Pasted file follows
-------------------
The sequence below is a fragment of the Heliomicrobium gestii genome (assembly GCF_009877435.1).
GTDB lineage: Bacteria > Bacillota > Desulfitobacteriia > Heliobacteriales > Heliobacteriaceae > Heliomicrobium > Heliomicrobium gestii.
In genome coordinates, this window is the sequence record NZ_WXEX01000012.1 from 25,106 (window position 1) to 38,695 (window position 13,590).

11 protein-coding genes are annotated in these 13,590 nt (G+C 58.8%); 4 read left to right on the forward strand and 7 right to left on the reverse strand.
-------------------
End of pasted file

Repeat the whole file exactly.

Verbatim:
The sequence below is a fragment of the Heliomicrobium gestii genome (assembly GCF_009877435.1).
GTDB lineage: Bacteria > Bacillota > Desulfitobacteriia > Heliobacteriales > Heliobacteriaceae > Heliomicrobium > Heliomicrobium gestii.
In genome coordinates, this window is the sequence record NZ_WXEX01000012.1 from 25,106 (window position 1) to 38,695 (window position 13,590).

11 protein-coding genes are annotated in these 13,590 nt (G+C 58.8%); 4 read left to right on the forward strand and 7 right to left on the reverse strand.